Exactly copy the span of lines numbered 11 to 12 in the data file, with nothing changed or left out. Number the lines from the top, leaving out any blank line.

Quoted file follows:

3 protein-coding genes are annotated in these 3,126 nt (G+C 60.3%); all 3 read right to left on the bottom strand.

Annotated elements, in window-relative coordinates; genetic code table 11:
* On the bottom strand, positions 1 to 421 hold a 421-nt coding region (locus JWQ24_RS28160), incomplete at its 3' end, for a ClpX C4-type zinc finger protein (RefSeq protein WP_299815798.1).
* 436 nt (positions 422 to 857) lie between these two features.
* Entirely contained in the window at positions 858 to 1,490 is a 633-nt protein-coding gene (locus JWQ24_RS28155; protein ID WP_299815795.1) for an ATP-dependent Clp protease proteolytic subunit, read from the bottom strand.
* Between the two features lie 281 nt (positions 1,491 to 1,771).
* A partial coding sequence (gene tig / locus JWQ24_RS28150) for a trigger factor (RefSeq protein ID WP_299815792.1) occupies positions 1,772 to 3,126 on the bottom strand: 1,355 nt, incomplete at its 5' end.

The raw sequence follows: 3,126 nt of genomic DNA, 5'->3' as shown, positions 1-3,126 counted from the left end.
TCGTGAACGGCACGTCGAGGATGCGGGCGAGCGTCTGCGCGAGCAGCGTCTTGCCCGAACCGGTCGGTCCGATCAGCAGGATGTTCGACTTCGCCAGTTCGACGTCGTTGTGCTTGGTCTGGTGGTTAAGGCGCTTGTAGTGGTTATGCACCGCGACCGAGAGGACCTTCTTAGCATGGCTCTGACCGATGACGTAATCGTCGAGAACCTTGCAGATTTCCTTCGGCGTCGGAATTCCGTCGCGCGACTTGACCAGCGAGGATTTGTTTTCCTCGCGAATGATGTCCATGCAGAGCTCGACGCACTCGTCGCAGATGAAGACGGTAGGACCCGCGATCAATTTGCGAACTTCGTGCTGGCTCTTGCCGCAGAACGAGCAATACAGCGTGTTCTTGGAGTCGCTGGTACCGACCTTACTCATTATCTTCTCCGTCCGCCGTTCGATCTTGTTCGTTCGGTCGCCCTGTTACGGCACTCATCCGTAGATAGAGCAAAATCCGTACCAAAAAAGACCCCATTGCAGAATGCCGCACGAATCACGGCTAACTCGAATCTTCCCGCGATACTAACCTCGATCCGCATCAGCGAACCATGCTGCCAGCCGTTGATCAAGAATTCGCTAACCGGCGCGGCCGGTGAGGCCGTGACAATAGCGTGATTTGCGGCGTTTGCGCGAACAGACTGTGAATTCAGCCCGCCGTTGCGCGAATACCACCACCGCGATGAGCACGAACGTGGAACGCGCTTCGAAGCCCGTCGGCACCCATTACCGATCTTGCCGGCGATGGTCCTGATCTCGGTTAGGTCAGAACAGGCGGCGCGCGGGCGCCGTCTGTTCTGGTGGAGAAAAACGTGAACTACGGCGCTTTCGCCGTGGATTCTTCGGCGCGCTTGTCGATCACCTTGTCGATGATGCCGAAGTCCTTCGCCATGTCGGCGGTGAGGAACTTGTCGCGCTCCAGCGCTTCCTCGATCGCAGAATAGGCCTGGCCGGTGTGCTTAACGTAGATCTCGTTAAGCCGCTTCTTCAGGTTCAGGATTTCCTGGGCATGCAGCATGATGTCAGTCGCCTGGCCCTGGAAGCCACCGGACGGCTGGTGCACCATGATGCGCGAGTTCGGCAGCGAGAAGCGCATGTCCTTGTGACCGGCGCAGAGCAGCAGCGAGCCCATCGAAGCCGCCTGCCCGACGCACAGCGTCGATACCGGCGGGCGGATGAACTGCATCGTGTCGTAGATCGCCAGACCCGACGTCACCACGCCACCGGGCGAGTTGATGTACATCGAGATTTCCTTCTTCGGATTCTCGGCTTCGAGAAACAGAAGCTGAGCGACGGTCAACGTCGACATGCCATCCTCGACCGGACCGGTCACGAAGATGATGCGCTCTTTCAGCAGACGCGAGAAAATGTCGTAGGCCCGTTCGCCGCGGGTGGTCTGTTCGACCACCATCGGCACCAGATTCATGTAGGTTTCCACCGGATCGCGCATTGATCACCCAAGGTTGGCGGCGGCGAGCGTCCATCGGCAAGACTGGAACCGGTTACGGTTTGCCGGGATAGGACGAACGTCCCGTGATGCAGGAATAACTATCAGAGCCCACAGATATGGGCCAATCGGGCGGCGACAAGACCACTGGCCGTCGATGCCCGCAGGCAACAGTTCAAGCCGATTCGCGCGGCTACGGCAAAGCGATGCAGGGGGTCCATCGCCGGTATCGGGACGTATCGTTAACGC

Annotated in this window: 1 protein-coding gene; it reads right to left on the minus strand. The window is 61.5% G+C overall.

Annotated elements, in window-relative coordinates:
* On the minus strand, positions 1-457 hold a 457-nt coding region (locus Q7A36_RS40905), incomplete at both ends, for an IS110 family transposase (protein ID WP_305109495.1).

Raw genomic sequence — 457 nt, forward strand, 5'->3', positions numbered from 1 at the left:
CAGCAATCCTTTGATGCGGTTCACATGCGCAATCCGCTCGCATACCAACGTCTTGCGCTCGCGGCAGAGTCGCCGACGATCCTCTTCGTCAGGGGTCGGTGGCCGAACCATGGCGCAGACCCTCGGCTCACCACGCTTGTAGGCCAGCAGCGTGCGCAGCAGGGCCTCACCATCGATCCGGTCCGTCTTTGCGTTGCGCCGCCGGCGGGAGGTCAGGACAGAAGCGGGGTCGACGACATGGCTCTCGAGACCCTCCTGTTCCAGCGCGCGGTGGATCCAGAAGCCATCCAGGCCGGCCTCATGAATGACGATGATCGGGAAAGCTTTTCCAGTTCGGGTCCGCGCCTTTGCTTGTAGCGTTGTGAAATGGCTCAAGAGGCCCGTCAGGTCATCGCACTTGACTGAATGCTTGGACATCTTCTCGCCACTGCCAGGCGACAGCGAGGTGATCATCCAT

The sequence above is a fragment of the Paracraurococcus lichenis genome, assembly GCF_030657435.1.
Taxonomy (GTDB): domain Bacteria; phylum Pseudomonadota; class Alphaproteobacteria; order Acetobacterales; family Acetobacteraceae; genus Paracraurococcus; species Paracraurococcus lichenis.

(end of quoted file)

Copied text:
Annotated elements, in window-relative coordinates:
* On the minus strand, positions 1-457 hold a 457-nt coding region (locus Q7A36_RS40905), incomplete at both ends, for an IS110 family transposase (protein ID WP_305109495.1).